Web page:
Baseboards in the Bathroom

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Baseboards in the Bathroom

Baseboards in the bathroom protect walls and add elegance.  Not all baseboards are appropriate to use in a bathroom.  Only one type is ideal.  When performing a bathroom renovation it is very important to give careful consideration to the baseboards.

When installing baseboards in the bathroom, what is the best product to use?  The most important thing to remember is that bathrooms are wet areas.  This is especially true near the bathtub, shower, and toilet.  Equally true is that bathrooms are heavily used every day.  Over 10 years, the typical master bathroom will be used more than 146,000 times!  This equates to around 9,855 hours.  Baseboards in the bathroom take a beating.  Water, cosmetic and personal hygiene sprays, cleaning chemicals, brooms, and mops.  Add pets to the mix and it’s no wonder they can look worn and tired soon after installation.

Baseboards in the Bathroom are Cosmetic – Right?

Baseboards in the BathroomWrong!  In all other areas of the home, the primary purpose of baseboards is to protect the bottom of the wall.  For most homes, this means protecting the bottom of the drywall from being destroyed.

In the bathroom, baseboards serve a more important function.  Like the other parts of the house, baseboards in the bathroom protect the bottom of the drywall.  However, their most important job is keeping water out of the walls.  Consider for a moment the baseboards in your bathroom.  Are your baseboards near the shower, bathtub, or toilet falling apart or swelling?  Is the drywall above the baseboard in these areas crumbling?  Do you see black mold forming around these areas?  If you answer “yes” to either of these questions, you have the wrong baseboard in the bathroom.

When Type of baseboards in the Bathroom Should I Use?

There are basically six types of baseboards.  All are sold by the linear foot (LF).  These six types of baseboards are readily available.  Only one is considered ideal for a bathroom.  Baseboards in the bathroom can be placed into three categories.  These are tile, wood, and composite.

Tile Baseboards

Tile – High quality porcelain tile baseboards when correctly installed offer the best and ideal protection in the bathroom.  They provide a seamless, almost Tile Baseboardwaterproof barrier.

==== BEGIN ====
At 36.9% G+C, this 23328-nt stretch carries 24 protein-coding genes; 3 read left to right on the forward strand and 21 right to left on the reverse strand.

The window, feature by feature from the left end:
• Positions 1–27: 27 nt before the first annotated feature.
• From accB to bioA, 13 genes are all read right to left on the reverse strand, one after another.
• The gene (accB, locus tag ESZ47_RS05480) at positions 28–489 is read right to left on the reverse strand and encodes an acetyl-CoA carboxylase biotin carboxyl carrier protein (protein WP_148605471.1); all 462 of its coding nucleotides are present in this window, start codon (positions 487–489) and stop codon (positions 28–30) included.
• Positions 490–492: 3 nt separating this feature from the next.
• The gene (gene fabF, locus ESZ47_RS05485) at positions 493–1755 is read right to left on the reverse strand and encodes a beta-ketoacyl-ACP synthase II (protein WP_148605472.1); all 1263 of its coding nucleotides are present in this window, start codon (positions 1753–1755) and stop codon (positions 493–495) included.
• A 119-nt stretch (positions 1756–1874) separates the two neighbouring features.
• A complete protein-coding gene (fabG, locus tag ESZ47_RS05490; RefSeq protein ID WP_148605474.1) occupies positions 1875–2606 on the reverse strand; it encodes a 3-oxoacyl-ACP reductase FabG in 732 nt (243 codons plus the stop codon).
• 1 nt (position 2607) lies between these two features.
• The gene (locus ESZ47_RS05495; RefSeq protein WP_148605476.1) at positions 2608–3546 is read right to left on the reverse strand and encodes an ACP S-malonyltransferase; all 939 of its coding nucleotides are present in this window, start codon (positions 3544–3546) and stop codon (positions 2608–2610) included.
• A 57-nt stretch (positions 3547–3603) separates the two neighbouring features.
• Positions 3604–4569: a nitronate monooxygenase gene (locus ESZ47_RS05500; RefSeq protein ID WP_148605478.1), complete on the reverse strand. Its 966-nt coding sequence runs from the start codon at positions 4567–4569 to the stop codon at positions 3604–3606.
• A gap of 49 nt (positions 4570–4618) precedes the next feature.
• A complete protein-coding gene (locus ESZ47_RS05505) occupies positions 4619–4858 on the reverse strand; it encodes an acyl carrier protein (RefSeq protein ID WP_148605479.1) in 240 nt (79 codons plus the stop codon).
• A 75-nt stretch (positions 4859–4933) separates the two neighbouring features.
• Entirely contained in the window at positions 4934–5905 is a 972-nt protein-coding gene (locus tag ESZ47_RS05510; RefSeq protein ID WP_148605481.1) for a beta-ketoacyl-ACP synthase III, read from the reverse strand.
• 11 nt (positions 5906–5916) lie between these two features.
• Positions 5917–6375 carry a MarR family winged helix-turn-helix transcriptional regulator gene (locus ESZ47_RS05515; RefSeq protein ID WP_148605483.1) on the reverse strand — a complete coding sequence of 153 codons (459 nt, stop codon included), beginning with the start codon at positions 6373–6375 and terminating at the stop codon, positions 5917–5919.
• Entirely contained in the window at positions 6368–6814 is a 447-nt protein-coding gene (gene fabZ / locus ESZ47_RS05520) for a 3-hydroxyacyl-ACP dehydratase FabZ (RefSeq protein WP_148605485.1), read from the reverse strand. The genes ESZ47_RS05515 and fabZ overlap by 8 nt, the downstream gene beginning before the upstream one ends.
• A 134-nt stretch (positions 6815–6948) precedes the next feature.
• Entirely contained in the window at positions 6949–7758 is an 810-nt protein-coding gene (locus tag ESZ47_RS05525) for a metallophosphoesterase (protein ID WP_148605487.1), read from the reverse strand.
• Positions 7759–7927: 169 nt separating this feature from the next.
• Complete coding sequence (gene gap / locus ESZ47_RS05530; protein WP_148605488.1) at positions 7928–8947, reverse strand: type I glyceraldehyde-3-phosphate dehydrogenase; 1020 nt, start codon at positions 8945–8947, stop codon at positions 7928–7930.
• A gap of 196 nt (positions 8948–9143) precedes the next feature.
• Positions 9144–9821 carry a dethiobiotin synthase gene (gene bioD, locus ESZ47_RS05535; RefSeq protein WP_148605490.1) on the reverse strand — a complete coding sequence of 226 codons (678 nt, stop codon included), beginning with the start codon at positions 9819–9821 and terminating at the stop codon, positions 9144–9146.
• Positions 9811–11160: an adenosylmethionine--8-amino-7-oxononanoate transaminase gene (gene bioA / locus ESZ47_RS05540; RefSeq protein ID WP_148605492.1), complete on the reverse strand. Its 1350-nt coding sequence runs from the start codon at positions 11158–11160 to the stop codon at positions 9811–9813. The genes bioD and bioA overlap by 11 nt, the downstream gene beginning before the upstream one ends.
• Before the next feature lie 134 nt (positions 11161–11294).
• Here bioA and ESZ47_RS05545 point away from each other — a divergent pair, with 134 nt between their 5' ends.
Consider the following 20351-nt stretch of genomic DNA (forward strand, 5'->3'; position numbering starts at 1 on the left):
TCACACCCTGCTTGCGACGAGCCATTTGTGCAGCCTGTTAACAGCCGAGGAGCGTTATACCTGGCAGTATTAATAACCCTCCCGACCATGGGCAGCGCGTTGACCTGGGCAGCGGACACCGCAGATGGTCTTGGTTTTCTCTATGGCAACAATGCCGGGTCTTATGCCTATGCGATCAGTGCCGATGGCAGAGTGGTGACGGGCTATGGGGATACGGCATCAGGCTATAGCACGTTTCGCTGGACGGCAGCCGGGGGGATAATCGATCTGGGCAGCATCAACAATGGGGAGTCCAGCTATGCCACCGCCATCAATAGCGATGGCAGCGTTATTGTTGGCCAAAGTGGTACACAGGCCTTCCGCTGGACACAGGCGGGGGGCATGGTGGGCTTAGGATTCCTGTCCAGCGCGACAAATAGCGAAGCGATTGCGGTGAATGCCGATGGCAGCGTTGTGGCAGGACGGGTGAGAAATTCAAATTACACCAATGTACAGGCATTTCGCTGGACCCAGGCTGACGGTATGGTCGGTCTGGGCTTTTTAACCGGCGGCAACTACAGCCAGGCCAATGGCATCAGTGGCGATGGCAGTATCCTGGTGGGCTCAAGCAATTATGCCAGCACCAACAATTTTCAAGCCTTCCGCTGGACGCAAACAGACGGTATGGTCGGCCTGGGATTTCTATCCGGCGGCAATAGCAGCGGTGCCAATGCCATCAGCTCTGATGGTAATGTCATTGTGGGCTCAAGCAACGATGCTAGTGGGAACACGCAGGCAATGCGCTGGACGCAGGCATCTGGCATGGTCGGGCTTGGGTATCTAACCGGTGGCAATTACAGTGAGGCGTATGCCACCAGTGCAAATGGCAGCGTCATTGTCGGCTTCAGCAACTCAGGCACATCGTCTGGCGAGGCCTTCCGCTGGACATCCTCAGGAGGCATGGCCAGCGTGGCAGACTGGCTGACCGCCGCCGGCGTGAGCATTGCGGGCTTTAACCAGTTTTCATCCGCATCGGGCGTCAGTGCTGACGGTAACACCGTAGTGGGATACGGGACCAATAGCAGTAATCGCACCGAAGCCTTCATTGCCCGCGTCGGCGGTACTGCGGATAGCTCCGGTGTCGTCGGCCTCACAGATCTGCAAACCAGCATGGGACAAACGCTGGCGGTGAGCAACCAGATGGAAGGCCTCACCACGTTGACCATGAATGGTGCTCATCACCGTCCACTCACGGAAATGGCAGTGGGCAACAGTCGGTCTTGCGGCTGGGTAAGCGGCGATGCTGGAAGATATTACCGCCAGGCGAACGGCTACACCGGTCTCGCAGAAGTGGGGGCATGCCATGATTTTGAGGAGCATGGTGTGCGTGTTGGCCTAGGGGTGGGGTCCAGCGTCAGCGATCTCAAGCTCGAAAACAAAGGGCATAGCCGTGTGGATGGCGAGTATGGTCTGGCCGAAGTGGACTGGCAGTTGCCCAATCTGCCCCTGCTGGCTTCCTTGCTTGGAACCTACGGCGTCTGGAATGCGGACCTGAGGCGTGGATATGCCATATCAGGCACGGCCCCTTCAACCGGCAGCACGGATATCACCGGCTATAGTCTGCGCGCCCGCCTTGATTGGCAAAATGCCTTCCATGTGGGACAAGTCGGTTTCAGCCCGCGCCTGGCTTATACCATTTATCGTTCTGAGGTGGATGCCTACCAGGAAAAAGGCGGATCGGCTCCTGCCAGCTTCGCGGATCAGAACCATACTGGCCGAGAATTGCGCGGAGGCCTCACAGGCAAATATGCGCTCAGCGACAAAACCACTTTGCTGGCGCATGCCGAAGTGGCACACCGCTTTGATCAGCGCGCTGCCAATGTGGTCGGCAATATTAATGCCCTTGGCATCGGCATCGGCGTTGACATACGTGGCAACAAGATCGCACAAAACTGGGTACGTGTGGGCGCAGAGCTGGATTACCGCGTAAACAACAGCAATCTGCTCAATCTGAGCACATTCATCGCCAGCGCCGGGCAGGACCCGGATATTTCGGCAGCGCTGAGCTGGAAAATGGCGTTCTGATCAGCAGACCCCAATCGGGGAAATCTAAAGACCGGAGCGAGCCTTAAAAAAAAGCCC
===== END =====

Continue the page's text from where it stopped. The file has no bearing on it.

They never require painting and provide the most attractive finish with zero maintenance.

Wood Baseboards

Wood baseboards can be solid, fibrous, or interlocking.  High quality wood baseboards paint or stain well depending on their material composition.

  • Solid Wood Baseboards in the BathroomSolid Wood, Oak – Beautiful wood grain with a rustic flair. Can be stained or finished clear. This hardwood resists damage from day-to-day use.  Maple is also a popular choice when a natural hardwood is desired.  Will turn blackish when subjected to excessive and prolonged contact with moisture.  Inviting to insects such as termites after prolonged exposure to moisture.
  • MDF Baseboards in the BathroomMDF – Medium Density Fiberboard is made using sawdust and glue. MDF is very economical and easy to work with.  MDF baseboard is installed more than any other product because of its low cost and wide selection of styles.  Unfortunately, MDF is the worst product to install in the bathroom.  With MDF, expect to see moisture, mold, and rot problems develop soon after installation.  This is especially true in heavily used bathrooms.
  • Finger Joint Baseboards in the BathroomFinger Joint – Typically made using pine. It is easy to install with basic tools and accepts paint well.  Strong, durable, and a good value.  Works well when creating built up baseboards.  As with any wood product, absorbs moisture easily and transfers this moisture to the homes drywall and framing inside the walls.  Mold, mildew, and rot are common after becoming wet.

Composite Baseboards

Composite baseboards are manufactured using a dense architectural compound.  These baseboards are exceptionally durable and 100% waterproof.  The material can be sanded and shaped just like wood.